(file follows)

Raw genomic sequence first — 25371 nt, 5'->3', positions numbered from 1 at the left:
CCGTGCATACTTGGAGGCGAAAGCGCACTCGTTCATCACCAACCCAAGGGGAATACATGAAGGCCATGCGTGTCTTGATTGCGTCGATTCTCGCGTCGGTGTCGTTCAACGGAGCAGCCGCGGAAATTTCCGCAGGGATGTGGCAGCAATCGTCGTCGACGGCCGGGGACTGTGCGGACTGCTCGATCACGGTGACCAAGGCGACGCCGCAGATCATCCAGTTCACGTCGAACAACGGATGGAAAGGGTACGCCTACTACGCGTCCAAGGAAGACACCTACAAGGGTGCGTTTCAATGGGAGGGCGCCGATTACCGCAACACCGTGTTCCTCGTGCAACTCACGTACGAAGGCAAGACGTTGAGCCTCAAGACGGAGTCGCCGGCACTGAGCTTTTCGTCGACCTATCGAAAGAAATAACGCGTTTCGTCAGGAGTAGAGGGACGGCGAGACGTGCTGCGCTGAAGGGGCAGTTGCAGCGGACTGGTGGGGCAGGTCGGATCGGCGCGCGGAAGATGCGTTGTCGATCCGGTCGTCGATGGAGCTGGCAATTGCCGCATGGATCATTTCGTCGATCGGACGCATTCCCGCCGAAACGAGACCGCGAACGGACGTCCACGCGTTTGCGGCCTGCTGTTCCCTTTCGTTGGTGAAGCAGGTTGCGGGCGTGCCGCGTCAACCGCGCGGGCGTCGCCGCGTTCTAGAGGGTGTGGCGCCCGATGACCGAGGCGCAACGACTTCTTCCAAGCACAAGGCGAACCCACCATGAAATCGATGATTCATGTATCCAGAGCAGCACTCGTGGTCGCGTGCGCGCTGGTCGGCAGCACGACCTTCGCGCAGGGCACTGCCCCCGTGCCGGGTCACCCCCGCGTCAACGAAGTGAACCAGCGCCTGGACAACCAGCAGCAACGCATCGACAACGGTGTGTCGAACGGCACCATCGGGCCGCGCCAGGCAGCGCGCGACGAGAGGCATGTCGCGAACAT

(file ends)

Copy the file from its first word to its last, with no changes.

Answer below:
Raw genomic sequence first — 25371 nt, 5'->3', positions numbered from 1 at the left:
CCGTGCATACTTGGAGGCGAAAGCGCACTCGTTCATCACCAACCCAAGGGGAATACATGAAGGCCATGCGTGTCTTGATTGCGTCGATTCTCGCGTCGGTGTCGTTCAACGGAGCAGCCGCGGAAATTTCCGCAGGGATGTGGCAGCAATCGTCGTCGACGGCCGGGGACTGTGCGGACTGCTCGATCACGGTGACCAAGGCGACGCCGCAGATCATCCAGTTCACGTCGAACAACGGATGGAAAGGGTACGCCTACTACGCGTCCAAGGAAGACACCTACAAGGGTGCGTTTCAATGGGAGGGCGCCGATTACCGCAACACCGTGTTCCTCGTGCAACTCACGTACGAAGGCAAGACGTTGAGCCTCAAGACGGAGTCGCCGGCACTGAGCTTTTCGTCGACCTATCGAAAGAAATAACGCGTTTCGTCAGGAGTAGAGGGACGGCGAGACGTGCTGCGCTGAAGGGGCAGTTGCAGCGGACTGGTGGGGCAGGTCGGATCGGCGCGCGGAAGATGCGTTGTCGATCCGGTCGTCGATGGAGCTGGCAATTGCCGCATGGATCATTTCGTCGATCGGACGCATTCCCGCCGAAACGAGACCGCGAACGGACGTCCACGCGTTTGCGGCCTGCTGTTCCCTTTCGTTGGTGAAGCAGGTTGCGGGCGTGCCGCGTCAACCGCGCGGGCGTCGCCGCGTTCTAGAGGGTGTGGCGCCCGATGACCGAGGCGCAACGACTTCTTCCAAGCACAAGGCGAACCCACCATGAAATCGATGATTCATGTATCCAGAGCAGCACTCGTGGTCGCGTGCGCGCTGGTCGGCAGCACGACCTTCGCGCAGGGCACTGCCCCCGTGCCGGGTCACCCCCGCGTCAACGAAGTGAACCAGCGCCTGGACAACCAGCAGCAACGCATCGACAACGGTGTGTCGAACGGCACCATCGGGCCGCGCCAGGCAGCGCGCGACGAGAGGCATGTCGCGAACAT